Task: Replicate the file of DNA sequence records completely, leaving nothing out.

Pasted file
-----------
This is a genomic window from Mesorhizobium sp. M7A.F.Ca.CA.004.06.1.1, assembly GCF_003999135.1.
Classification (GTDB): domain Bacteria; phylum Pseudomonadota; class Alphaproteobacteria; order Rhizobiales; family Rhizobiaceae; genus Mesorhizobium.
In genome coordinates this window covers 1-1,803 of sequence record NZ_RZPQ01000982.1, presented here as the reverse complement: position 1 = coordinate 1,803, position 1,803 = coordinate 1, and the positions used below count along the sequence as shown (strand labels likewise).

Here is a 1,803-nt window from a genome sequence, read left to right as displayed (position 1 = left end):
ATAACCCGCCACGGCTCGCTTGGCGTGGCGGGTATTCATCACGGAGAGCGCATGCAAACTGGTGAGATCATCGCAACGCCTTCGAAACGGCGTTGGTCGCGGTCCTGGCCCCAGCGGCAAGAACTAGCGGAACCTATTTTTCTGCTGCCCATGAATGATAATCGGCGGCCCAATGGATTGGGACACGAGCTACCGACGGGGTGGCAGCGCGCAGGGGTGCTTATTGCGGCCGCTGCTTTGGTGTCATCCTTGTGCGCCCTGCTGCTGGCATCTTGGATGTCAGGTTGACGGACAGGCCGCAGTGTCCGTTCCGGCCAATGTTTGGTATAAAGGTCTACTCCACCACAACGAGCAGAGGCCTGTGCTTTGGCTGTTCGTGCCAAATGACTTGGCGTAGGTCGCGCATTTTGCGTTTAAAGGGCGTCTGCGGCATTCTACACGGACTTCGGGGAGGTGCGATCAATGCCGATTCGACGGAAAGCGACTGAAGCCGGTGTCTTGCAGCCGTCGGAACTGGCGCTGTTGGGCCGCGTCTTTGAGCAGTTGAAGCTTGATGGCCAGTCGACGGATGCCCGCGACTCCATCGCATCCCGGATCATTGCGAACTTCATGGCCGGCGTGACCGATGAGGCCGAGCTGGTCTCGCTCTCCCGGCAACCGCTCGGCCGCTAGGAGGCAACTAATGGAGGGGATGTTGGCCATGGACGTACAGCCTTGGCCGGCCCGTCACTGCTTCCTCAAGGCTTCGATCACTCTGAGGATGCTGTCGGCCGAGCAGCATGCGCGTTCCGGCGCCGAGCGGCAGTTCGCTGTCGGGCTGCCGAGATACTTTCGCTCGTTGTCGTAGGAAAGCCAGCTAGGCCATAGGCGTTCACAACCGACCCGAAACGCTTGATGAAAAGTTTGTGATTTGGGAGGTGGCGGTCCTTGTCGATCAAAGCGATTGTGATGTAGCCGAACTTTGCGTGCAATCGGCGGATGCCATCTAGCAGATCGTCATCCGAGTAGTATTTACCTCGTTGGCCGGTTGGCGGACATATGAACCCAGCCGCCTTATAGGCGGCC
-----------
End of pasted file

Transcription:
This is a genomic window from Mesorhizobium sp. M7A.F.Ca.CA.004.06.1.1, assembly GCF_003999135.1.
Classification (GTDB): domain Bacteria; phylum Pseudomonadota; class Alphaproteobacteria; order Rhizobiales; family Rhizobiaceae; genus Mesorhizobium.
In genome coordinates this window covers 1-1,803 of sequence record NZ_RZPQ01000982.1, presented here as the reverse complement: position 1 = coordinate 1,803, position 1,803 = coordinate 1, and the positions used below count along the sequence as shown (strand labels likewise).

Here is a 1,803-nt window from a genome sequence, read left to right as displayed (position 1 = left end):
ATAACCCGCCACGGCTCGCTTGGCGTGGCGGGTATTCATCACGGAGAGCGCATGCAAACTGGTGAGATCATCGCAACGCCTTCGAAACGGCGTTGGTCGCGGTCCTGGCCCCAGCGGCAAGAACTAGCGGAACCTATTTTTCTGCTGCCCATGAATGATAATCGGCGGCCCAATGGATTGGGACACGAGCTACCGACGGGGTGGCAGCGCGCAGGGGTGCTTATTGCGGCCGCTGCTTTGGTGTCATCCTTGTGCGCCCTGCTGCTGGCATCTTGGATGTCAGGTTGACGGACAGGCCGCAGTGTCCGTTCCGGCCAATGTTTGGTATAAAGGTCTACTCCACCACAACGAGCAGAGGCCTGTGCTTTGGCTGTTCGTGCCAAATGACTTGGCGTAGGTCGCGCATTTTGCGTTTAAAGGGCGTCTGCGGCATTCTACACGGACTTCGGGGAGGTGCGATCAATGCCGATTCGACGGAAAGCGACTGAAGCCGGTGTCTTGCAGCCGTCGGAACTGGCGCTGTTGGGCCGCGTCTTTGAGCAGTTGAAGCTTGATGGCCAGTCGACGGATGCCCGCGACTCCATCGCATCCCGGATCATTGCGAACTTCATGGCCGGCGTGACCGATGAGGCCGAGCTGGTCTCGCTCTCCCGGCAACCGCTCGGCCGCTAGGAGGCAACTAATGGAGGGGATGTTGGCCATGGACGTACAGCCTTGGCCGGCCCGTCACTGCTTCCTCAAGGCTTCGATCACTCTGAGGATGCTGTCGGCCGAGCAGCATGCGCGTTCCGGCGCCGAGCGGCAGTTCGCTGTCGGGCTGCCGAGATACTTTCGCTCGTTGTCGTAGGAAAGCCAGCTAGGCCATAGGCGTTCACAACCGACCCGAAACGCTTGATGAAAAGTTTGTGATTTGGGAGGTGGCGGTCCTTGTCGATCAAAGCGATTGTGATGTAGCCGAACTTTGCGTGCAATCGGCGGATGCCATCTAGCAGATCGTCATCCGAGTAGTATTTACCTCGTTGGCCGGTTGGCGGACATATGAACCCAGCCGCCTTATAGGCGGCC